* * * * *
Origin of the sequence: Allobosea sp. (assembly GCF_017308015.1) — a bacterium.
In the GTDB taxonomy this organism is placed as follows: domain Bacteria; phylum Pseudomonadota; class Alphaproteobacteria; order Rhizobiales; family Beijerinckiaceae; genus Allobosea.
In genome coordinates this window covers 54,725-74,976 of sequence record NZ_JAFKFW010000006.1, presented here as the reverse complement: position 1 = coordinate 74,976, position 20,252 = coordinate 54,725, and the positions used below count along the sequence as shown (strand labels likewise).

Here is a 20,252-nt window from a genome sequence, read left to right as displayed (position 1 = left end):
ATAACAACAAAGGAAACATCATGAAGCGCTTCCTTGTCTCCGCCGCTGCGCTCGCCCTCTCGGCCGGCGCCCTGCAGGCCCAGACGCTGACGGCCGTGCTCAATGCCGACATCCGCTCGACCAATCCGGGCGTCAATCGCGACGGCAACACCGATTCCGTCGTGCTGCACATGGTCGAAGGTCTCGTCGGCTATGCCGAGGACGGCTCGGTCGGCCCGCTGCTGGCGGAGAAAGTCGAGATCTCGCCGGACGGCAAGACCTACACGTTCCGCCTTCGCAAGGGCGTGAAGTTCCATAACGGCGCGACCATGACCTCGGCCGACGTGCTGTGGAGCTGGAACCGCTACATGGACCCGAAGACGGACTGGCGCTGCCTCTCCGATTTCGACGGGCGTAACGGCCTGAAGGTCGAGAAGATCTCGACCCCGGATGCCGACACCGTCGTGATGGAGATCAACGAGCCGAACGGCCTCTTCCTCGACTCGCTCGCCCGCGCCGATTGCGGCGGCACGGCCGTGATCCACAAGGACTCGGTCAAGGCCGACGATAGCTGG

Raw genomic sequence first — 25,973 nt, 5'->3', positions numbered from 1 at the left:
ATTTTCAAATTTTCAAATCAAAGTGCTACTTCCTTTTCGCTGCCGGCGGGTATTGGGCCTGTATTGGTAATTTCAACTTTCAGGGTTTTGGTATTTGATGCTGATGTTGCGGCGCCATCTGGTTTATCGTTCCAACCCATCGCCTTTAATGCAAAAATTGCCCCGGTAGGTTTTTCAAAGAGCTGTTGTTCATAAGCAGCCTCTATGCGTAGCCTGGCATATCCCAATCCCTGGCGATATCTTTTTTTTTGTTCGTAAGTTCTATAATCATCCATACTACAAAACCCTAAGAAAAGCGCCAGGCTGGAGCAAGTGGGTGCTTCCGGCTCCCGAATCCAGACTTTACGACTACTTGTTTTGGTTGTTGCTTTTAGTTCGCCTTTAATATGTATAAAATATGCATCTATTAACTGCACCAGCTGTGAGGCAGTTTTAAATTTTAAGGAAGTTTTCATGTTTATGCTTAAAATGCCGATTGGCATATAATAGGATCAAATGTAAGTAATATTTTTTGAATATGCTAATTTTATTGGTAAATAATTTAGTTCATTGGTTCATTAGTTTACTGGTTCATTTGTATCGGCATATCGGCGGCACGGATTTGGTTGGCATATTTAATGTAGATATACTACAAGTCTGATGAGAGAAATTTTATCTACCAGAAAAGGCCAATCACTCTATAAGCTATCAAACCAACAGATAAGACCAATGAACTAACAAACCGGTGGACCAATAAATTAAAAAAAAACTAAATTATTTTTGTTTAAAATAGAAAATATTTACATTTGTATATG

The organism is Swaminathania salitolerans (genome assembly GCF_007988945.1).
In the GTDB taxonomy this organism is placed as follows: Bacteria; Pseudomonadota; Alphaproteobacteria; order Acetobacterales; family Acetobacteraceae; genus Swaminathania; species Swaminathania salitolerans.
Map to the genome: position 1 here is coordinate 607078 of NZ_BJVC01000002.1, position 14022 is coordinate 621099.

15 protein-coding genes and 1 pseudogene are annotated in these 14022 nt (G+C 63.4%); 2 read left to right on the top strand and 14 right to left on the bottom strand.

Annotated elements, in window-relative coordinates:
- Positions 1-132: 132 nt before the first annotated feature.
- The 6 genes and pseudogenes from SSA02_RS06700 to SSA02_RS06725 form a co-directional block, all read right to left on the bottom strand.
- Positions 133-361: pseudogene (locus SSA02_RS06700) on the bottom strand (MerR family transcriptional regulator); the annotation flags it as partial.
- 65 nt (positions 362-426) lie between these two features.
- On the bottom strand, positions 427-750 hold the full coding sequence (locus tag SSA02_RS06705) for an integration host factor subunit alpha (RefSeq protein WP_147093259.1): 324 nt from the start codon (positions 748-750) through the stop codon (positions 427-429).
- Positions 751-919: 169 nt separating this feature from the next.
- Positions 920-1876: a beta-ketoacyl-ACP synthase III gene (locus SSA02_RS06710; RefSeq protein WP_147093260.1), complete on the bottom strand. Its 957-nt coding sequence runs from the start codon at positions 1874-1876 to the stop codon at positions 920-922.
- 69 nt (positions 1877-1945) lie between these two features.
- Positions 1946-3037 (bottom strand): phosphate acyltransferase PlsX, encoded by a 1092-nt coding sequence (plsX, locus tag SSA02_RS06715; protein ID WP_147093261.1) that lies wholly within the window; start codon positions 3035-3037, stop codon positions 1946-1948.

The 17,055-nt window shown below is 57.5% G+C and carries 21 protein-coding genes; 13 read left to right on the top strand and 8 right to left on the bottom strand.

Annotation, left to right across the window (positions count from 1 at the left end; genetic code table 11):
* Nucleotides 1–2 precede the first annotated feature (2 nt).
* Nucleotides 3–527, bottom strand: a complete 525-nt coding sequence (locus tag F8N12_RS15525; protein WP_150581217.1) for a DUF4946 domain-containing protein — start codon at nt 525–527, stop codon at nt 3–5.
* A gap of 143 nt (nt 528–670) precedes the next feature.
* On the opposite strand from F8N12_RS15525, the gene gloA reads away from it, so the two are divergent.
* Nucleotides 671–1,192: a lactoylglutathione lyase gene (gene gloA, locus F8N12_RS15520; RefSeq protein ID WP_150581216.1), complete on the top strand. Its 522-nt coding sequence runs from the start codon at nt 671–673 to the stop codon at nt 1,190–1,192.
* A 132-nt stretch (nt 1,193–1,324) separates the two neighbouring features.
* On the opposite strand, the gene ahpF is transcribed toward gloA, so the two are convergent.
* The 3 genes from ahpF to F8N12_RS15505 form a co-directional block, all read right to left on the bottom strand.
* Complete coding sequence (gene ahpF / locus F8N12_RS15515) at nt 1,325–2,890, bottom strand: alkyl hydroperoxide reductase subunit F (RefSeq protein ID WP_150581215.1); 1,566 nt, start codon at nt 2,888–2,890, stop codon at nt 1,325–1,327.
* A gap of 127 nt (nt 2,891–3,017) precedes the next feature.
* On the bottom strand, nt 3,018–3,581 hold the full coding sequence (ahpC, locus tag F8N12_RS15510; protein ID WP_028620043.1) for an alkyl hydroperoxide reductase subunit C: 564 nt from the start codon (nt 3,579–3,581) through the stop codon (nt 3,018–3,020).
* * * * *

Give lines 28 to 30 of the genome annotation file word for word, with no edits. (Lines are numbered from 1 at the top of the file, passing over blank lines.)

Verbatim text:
* Nucleotides 671–1,192: a lactoylglutathione lyase gene (gene gloA, locus F8N12_RS15520; RefSeq protein ID WP_150581216.1), complete on the top strand. Its 522-nt coding sequence runs from the start codon at nt 671–673 to the stop codon at nt 1,190–1,192.
* A 132-nt stretch (nt 1,193–1,324) separates the two neighbouring features.
* On the opposite strand, the gene ahpF is transcribed toward gloA, so the two are convergent.